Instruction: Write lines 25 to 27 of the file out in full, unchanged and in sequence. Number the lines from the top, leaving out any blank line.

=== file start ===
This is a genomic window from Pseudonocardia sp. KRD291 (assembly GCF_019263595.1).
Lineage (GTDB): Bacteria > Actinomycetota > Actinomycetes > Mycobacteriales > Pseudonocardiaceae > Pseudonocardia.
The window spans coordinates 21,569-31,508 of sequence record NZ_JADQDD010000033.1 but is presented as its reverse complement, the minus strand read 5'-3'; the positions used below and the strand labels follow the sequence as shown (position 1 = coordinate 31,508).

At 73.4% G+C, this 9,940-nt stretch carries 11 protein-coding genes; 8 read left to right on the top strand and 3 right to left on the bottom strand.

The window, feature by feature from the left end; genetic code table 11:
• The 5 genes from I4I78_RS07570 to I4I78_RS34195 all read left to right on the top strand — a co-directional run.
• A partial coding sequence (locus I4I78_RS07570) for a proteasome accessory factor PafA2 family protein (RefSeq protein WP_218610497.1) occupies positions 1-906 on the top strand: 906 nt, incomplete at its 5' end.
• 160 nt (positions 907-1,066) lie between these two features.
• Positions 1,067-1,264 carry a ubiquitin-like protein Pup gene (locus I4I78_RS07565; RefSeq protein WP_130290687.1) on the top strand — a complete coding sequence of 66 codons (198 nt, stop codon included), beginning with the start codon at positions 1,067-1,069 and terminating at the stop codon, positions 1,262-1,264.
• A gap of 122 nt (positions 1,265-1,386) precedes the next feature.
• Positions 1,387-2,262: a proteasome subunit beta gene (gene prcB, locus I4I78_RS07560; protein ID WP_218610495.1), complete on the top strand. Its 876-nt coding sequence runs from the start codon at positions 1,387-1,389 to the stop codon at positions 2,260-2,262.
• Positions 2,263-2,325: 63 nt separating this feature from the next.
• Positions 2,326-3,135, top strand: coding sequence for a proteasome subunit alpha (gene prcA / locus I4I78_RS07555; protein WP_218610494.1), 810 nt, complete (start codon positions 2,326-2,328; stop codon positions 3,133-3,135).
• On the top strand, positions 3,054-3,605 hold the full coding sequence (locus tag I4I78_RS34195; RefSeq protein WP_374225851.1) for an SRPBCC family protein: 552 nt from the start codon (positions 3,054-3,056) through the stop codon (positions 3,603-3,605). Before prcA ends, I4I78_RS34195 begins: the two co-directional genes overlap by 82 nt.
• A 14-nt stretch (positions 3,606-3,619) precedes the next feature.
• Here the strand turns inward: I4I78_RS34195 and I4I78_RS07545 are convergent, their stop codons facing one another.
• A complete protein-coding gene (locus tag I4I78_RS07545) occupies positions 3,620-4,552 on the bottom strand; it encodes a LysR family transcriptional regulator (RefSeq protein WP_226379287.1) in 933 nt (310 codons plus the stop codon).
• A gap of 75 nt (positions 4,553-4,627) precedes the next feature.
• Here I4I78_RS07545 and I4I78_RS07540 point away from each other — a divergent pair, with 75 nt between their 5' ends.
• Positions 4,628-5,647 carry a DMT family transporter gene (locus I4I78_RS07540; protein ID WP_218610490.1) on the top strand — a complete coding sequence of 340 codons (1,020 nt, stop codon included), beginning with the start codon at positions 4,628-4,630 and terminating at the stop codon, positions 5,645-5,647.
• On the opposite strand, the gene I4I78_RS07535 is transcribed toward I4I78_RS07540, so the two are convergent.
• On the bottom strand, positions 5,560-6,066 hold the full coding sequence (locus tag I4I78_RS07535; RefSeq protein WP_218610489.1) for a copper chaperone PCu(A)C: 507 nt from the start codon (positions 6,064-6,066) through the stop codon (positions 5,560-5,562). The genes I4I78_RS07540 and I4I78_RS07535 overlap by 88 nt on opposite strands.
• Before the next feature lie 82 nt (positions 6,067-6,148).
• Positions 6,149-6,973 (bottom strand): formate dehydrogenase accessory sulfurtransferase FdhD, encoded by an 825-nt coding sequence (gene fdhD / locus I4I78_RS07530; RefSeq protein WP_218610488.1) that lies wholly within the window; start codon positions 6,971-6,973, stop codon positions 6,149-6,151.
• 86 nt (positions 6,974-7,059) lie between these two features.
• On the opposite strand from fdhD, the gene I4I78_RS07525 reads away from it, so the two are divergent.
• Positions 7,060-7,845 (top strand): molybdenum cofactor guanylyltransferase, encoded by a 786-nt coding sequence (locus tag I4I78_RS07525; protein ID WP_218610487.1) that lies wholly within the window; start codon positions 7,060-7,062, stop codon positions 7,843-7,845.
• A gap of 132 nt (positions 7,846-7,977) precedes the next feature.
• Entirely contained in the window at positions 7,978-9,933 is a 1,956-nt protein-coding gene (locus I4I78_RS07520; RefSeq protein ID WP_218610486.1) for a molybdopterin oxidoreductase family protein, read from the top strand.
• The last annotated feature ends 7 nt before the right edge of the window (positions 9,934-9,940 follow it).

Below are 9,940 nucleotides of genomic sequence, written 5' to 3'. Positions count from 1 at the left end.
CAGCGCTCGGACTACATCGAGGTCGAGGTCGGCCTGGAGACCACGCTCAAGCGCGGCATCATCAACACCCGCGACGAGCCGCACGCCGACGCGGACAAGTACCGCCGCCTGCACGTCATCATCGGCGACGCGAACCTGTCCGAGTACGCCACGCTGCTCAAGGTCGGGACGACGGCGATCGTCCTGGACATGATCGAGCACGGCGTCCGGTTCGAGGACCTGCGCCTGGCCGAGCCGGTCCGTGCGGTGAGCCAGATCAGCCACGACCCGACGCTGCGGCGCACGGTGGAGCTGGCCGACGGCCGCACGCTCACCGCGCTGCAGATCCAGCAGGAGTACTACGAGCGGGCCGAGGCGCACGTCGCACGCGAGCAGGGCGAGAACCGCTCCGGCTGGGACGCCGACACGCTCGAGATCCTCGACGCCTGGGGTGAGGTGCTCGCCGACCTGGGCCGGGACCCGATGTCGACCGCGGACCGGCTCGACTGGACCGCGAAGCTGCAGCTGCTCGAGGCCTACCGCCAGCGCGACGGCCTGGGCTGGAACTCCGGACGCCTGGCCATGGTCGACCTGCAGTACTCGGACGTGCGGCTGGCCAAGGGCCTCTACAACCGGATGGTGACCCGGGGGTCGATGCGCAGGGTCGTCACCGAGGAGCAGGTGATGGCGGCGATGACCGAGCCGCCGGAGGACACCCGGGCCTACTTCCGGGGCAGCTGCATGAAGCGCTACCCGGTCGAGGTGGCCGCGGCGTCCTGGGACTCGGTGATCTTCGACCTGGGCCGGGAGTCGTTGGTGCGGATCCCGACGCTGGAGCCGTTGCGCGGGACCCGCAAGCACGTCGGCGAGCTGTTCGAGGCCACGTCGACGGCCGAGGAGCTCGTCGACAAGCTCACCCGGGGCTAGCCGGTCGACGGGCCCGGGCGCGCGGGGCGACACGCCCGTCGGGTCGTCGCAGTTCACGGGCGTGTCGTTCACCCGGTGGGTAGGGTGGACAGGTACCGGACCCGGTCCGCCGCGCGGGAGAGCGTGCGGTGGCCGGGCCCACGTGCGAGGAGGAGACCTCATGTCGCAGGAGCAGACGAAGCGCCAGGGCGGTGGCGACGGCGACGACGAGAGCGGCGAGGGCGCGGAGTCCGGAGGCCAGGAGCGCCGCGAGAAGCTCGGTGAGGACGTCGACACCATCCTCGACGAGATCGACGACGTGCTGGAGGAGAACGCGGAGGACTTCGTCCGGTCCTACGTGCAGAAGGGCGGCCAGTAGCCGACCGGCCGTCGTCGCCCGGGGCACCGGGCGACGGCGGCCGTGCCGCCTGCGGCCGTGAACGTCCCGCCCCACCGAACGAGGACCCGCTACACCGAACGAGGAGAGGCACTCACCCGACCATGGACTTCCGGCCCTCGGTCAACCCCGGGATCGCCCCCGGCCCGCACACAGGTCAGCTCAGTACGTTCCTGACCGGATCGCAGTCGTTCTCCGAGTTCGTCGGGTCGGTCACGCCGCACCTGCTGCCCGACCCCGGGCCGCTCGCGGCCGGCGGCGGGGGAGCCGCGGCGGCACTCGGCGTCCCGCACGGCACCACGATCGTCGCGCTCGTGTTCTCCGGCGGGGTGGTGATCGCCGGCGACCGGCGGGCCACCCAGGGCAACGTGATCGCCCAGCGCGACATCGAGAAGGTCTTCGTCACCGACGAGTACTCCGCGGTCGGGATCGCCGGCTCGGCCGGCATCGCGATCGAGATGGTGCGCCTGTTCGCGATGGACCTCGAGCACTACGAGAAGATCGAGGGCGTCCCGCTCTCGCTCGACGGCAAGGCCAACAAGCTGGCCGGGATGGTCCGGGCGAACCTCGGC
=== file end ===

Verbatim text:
• 86 nt (positions 6,974-7,059) lie between these two features.
• On the opposite strand from fdhD, the gene I4I78_RS07525 reads away from it, so the two are divergent.
• Positions 7,060-7,845 (top strand): molybdenum cofactor guanylyltransferase, encoded by a 786-nt coding sequence (locus tag I4I78_RS07525; protein ID WP_218610487.1) that lies wholly within the window; start codon positions 7,060-7,062, stop codon positions 7,843-7,845.